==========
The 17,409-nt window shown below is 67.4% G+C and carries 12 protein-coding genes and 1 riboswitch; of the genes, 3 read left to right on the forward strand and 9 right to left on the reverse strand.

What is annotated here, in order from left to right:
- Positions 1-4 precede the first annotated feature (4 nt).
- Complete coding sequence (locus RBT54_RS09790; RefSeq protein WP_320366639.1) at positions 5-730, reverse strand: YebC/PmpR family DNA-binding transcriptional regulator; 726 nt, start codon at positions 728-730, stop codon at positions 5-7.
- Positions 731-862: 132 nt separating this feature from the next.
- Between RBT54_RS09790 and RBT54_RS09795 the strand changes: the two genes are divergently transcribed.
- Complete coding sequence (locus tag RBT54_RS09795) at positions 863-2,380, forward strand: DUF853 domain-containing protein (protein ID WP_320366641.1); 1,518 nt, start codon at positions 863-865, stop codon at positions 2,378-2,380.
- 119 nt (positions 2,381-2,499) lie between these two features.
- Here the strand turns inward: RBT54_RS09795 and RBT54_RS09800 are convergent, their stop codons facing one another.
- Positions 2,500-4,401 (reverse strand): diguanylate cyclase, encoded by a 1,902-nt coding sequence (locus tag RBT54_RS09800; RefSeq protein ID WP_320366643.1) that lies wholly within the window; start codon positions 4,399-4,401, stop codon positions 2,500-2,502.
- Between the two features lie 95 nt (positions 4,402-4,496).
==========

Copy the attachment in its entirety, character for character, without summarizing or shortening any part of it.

The 17,409-nt window shown below is 67.4% G+C and carries 12 protein-coding genes and 1 riboswitch; of the genes, 3 read left to right on the forward strand and 9 right to left on the reverse strand.

What is annotated here, in order from left to right:
- Positions 1-4 precede the first annotated feature (4 nt).
- Complete coding sequence (locus RBT54_RS09790; RefSeq protein WP_320366639.1) at positions 5-730, reverse strand: YebC/PmpR family DNA-binding transcriptional regulator; 726 nt, start codon at positions 728-730, stop codon at positions 5-7.
- Positions 731-862: 132 nt separating this feature from the next.
- Between RBT54_RS09790 and RBT54_RS09795 the strand changes: the two genes are divergently transcribed.
- Complete coding sequence (locus tag RBT54_RS09795) at positions 863-2,380, forward strand: DUF853 domain-containing protein (protein ID WP_320366641.1); 1,518 nt, start codon at positions 863-865, stop codon at positions 2,378-2,380.
- 119 nt (positions 2,381-2,499) lie between these two features.
- Here the strand turns inward: RBT54_RS09795 and RBT54_RS09800 are convergent, their stop codons facing one another.
- Positions 2,500-4,401 (reverse strand): diguanylate cyclase, encoded by a 1,902-nt coding sequence (locus tag RBT54_RS09800; RefSeq protein ID WP_320366643.1) that lies wholly within the window; start codon positions 4,399-4,401, stop codon positions 2,500-2,502.
- Between the two features lie 95 nt (positions 4,402-4,496).